This is the third and last post of the series “Black and White and Fine Art Photography”, you can read this post entirely as a standalone piece however reading part one here and part two here would give you a broader context regarding the type of discussion I’m proposing for this topic.
In summary in the first post I basically set up the context for the discussion by introducing the idea that fine art photography and black and white photography are intimately related, in the second post I talked about the importance of developing an artistic vision for your work — particularly in fine art photography. Also, in the second post I outlined what I believe are the most important aspects to consider in order developing a unique artistic vision for your photography.
Now, in this third part of the series I’ll talk about “crafting” a black and white image — a fine art image of course.
I´d like to start recognizing that in modern photography the emphasis to craft images — whether like us or not — has shifted from the in-camera side to the post-processing side. In the film days once you had captured an image the next step was basically to develop the film in order to get the “best print” you could according to the artistic intent you had for that particular image and even though there were multiple “practices” to processing, printing and enlarging images there were so little things to do regarding altering the image to for example improve composition by cloning out distractions from the frame, actually the only tool to do so was to crop the final print. In digital photography you can go much further manipulating the original image by doing things like cloning out distractions, altering the background to create a more pleasant bokeh, globally or selectively altering the tonal range or contrast of an image and the list goes on and on.
Now, how far you can go manipulating a particular image in post-processing, well that’s a questions that deserves some thoughts too, my simple answer is that “it is up to the artist (you!)” as long as you don’t pretend the image is something that it’s not.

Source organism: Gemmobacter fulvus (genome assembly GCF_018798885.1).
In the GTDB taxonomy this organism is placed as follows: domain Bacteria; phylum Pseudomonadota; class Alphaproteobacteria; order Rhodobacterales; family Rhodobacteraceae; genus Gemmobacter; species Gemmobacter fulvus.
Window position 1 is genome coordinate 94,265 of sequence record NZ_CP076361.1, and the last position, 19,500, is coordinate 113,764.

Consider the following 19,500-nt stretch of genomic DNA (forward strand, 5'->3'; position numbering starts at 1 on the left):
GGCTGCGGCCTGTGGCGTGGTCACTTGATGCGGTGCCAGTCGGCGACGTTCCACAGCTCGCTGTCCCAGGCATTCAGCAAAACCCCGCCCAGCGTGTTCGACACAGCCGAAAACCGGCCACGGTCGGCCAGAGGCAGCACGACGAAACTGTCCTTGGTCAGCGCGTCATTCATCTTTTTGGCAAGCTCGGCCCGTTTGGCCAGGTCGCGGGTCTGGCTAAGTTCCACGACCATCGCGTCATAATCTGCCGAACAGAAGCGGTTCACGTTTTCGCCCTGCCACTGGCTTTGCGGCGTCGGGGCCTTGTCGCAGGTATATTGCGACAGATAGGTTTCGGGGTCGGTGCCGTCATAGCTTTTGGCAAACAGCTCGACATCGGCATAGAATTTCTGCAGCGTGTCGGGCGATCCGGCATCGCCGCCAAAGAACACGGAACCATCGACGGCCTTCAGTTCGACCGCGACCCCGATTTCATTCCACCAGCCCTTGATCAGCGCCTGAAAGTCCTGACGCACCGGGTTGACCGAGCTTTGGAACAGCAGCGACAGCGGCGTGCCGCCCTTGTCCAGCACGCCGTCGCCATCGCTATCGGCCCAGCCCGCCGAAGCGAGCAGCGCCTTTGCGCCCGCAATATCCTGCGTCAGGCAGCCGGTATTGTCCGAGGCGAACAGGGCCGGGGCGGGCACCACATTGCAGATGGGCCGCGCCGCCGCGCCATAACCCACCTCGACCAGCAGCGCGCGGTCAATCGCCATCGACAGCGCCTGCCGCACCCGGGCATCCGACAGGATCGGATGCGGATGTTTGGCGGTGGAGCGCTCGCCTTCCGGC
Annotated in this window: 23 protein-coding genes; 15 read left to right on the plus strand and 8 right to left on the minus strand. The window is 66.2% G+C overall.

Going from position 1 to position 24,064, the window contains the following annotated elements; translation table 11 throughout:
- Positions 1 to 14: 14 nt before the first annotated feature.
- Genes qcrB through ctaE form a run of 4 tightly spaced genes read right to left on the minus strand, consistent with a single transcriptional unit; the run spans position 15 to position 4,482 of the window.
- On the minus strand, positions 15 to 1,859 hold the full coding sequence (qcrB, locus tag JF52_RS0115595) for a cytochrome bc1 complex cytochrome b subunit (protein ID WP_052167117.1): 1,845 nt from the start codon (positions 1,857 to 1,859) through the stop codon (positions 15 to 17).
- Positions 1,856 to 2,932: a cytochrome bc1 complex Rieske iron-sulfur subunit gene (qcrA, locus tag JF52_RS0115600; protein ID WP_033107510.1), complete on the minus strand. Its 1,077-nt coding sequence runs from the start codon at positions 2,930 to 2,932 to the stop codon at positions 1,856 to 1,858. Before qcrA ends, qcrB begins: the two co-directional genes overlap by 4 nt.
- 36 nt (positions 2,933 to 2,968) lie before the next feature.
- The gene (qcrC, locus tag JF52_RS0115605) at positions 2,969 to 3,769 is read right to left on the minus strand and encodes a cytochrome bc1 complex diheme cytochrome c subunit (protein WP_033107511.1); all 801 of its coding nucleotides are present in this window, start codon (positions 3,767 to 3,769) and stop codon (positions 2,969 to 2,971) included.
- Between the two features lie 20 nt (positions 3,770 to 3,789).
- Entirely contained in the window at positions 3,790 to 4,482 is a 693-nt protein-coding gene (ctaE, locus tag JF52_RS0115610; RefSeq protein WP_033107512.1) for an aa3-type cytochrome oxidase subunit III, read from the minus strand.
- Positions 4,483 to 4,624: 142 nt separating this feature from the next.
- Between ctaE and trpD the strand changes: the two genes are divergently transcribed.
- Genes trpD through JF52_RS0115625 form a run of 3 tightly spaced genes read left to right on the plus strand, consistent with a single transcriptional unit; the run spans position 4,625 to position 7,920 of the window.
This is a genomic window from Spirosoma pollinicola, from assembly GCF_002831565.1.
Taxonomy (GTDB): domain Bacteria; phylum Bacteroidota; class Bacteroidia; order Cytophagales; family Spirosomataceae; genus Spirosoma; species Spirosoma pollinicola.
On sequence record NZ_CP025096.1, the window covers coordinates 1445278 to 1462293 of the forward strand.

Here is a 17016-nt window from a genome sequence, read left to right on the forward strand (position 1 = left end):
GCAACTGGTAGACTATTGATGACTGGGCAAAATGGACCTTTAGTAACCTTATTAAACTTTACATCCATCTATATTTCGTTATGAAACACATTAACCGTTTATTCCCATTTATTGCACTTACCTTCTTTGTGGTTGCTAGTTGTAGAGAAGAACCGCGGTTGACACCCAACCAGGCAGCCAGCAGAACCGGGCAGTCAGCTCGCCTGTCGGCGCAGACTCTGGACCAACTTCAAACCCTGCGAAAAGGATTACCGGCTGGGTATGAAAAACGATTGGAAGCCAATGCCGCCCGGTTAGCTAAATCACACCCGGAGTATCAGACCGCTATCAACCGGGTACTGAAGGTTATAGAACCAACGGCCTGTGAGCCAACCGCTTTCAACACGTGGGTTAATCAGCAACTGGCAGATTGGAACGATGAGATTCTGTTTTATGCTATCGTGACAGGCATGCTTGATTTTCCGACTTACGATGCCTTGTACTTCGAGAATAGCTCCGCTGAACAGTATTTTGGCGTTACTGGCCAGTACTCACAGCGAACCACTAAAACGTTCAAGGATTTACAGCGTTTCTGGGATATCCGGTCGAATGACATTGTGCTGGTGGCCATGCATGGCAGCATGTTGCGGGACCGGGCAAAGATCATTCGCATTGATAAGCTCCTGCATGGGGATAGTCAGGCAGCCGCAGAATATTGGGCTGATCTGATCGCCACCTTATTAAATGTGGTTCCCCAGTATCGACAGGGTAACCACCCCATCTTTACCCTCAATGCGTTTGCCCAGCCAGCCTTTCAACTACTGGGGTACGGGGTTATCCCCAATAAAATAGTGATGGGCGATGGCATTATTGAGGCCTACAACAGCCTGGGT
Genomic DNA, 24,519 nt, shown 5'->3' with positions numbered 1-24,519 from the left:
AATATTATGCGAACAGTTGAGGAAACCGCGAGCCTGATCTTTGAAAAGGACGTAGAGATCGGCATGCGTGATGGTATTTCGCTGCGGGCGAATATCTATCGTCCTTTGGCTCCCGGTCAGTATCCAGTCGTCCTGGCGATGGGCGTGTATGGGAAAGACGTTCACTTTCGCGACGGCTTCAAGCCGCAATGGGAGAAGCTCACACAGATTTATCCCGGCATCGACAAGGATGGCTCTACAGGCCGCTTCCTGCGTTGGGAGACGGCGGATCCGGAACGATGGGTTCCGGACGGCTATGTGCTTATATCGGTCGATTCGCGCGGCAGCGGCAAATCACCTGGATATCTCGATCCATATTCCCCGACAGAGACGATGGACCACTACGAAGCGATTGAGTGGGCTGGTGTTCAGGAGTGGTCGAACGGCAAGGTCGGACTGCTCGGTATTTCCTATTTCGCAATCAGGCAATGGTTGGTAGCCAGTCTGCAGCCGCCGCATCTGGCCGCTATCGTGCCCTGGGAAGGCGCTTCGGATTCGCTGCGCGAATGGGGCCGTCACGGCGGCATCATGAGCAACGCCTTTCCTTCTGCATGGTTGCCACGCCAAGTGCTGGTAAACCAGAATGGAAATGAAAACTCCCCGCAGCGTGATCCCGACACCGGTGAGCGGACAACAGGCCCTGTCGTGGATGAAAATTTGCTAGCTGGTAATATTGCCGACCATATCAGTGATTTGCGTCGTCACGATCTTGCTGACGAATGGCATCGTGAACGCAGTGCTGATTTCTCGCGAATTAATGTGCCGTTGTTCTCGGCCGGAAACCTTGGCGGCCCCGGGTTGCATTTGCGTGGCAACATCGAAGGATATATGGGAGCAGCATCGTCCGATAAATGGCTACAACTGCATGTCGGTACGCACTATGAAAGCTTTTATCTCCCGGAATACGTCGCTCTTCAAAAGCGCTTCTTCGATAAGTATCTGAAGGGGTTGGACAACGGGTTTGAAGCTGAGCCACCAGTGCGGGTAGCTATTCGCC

Many digital photographers limit themselves to use only those techniques that were possible in the traditional darkroom which I think is OK however in my opinion they are closing a door to the evolution of their own work. Other artists — including myself — have embraced digital as part of their workflow using any tools and practices at their disposal however they are still crafting classic black and white fine art images so, for these artists “the tools have changed the final product haven’t”, and finally there is a third group that radically alters the original in-camera image considering what the camera captures to be just part of the process, so final results can be radically different to what is generally considered classic black and white photography. Any group you’re in or you feel more identified with is totally your decision as an artist, and by the way galleries and art collectors will classified your work differently because of the way you craft your art, It doesn’t mean that your work will be more or less valuable, value in art depend on many other factors, I’m preparing a new post regarding this topic, stay tune.
To round up the topic of crafting digital black and white photographs let me try to give you some insight on three principles I always try to stick to in all my monochrome work:
Principle #1 – Learn to see in”black and white”
Certainly unless you’re color blind the natural way to perceive the outside world is in colors. So we need to learn to “visualize” a black and white image. First of all I usually look for shapes and textures in my monochrome images, for example in Image #1 the beautiful curvaceous shapes of the leaf perimeter as well as the intricate yet delicate external texture were difficult to perceive in the original color image because of the intense green color of the leaf so, after converting to monochrome it was evident that these attributes are key to the composition of the image.